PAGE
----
For members of these oppressed groups, our daily lives can often be a struggle just to survive, a struggle to carve out a space to live, a constant fight to demand that our lives have just as much value as others. We live these fights just through carrying on with our normal lives, every time we go out to the shops or to see friends, through carrying on breathing; as well as through our activism.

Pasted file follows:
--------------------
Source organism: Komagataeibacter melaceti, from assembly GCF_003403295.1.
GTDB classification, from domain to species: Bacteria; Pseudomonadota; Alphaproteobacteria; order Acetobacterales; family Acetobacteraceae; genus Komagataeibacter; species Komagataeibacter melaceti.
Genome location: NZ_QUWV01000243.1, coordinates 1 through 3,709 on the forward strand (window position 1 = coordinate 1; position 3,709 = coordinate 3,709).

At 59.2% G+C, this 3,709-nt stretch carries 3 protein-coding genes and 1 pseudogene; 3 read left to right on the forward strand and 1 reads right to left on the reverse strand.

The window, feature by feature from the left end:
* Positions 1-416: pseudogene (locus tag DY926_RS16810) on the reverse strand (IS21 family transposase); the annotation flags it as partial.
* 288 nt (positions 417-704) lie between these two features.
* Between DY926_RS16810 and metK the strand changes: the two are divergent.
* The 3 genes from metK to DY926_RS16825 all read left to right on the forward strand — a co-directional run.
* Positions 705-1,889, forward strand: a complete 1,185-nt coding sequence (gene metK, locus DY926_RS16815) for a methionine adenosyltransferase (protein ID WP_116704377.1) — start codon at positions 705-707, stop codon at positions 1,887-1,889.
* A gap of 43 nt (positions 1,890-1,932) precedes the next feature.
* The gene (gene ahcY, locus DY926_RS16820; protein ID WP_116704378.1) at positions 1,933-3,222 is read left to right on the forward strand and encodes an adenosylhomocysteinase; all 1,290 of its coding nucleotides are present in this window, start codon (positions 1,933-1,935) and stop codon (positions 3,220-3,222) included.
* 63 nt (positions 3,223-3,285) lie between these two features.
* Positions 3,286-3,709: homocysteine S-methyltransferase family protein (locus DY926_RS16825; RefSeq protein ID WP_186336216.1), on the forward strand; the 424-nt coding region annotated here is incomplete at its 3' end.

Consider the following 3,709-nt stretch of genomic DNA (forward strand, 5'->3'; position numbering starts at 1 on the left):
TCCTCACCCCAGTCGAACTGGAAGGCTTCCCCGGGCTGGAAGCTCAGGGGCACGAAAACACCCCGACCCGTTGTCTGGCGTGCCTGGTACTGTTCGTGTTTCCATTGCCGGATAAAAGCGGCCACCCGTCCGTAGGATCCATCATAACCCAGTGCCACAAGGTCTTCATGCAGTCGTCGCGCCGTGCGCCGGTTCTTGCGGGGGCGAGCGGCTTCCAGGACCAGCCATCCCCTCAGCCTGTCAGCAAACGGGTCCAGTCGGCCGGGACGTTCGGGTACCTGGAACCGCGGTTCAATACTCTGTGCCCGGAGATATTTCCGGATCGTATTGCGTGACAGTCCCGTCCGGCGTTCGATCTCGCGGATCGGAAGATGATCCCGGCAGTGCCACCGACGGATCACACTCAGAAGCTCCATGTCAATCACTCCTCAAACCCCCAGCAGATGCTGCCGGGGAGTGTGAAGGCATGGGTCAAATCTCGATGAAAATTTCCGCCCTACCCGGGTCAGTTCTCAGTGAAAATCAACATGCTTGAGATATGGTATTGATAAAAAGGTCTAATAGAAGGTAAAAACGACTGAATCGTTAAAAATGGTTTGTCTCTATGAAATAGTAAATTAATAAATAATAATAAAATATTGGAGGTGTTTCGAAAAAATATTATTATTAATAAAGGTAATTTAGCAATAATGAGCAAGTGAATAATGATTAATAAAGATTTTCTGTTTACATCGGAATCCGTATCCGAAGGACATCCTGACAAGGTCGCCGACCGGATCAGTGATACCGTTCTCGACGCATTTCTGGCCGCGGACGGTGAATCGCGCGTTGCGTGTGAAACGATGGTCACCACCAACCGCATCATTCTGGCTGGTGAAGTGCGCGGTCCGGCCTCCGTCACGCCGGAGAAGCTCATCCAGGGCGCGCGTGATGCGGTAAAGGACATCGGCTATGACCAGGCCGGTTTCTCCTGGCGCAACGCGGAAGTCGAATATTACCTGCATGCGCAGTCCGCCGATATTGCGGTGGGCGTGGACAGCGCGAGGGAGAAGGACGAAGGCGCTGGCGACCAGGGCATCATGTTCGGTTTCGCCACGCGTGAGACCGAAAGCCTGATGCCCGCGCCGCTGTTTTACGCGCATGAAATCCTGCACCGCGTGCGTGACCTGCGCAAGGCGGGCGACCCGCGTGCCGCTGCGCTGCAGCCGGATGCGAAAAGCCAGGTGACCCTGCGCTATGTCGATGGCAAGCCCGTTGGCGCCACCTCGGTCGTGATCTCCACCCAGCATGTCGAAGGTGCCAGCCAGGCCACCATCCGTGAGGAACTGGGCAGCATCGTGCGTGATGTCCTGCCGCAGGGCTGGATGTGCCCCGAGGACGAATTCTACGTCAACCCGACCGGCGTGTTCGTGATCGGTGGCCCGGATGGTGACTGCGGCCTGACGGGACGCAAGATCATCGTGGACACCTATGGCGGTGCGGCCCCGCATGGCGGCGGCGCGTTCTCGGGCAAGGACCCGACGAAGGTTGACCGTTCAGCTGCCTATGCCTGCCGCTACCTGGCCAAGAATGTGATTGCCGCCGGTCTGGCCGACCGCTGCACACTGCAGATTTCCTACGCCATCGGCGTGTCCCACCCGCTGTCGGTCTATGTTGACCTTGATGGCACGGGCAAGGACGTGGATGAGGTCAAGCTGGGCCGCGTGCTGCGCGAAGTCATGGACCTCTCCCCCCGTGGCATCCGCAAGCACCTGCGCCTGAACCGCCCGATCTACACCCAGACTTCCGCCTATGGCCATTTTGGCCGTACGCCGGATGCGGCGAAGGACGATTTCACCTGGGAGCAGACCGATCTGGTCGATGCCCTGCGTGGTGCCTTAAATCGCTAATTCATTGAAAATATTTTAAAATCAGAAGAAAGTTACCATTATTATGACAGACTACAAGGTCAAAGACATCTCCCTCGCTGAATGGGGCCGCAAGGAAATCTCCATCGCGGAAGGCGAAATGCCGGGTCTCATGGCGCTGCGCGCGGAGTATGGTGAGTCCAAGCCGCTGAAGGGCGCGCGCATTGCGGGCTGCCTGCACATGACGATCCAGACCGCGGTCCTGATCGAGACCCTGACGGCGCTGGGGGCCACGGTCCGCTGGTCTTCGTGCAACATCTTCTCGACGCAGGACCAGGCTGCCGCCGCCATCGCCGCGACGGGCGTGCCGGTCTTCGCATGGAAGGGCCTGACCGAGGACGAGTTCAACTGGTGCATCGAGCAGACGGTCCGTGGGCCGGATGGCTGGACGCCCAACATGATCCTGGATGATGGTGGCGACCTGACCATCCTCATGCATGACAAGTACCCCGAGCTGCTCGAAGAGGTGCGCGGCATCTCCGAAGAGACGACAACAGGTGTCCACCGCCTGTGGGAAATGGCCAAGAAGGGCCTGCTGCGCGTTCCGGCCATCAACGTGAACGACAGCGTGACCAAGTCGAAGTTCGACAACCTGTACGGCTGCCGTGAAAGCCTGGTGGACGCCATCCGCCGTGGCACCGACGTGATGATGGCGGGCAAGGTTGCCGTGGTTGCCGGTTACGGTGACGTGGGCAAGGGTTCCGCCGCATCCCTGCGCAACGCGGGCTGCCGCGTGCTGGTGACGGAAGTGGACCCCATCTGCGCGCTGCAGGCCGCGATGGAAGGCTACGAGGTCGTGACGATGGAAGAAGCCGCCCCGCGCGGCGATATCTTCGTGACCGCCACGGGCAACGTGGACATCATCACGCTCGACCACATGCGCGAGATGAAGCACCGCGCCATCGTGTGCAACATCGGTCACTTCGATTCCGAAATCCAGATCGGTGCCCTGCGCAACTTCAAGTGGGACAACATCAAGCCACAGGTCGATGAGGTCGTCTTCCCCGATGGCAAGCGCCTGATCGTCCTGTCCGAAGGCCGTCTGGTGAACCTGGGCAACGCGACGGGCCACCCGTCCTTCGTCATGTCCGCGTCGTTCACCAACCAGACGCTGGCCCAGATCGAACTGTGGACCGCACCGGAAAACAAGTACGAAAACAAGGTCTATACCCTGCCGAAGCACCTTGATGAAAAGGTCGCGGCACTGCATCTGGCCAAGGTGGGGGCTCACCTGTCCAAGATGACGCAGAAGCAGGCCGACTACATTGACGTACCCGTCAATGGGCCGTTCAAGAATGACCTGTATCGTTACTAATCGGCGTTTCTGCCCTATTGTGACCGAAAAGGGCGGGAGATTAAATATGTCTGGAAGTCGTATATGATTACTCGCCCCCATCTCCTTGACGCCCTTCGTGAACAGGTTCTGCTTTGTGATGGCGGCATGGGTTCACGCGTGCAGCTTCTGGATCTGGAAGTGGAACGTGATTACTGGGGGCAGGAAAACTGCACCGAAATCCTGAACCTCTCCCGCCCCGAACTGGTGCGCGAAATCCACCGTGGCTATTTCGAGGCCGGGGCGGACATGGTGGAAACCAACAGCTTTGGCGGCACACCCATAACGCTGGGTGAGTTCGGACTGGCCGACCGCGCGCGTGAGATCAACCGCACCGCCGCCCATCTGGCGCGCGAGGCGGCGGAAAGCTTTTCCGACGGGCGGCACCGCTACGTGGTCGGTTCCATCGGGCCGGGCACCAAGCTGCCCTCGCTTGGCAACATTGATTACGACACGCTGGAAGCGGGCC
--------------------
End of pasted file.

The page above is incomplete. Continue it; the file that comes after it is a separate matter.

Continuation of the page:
You might have heard the phrase “the personal is political”, well, for oppressed people it is these continued struggles in the face of systems of oppression which make our personal lives political. Yes many of us do activism, engage in demonstrations, engage in direct actions or even the dreaded party politics I mentioned above; but continuing to exist in the light of a system saying that you are lesser, that your life is worth less than others simply because of who you are is just as political. We can’t just shed these aspects of our identities when we step into a space, even a Pagan space.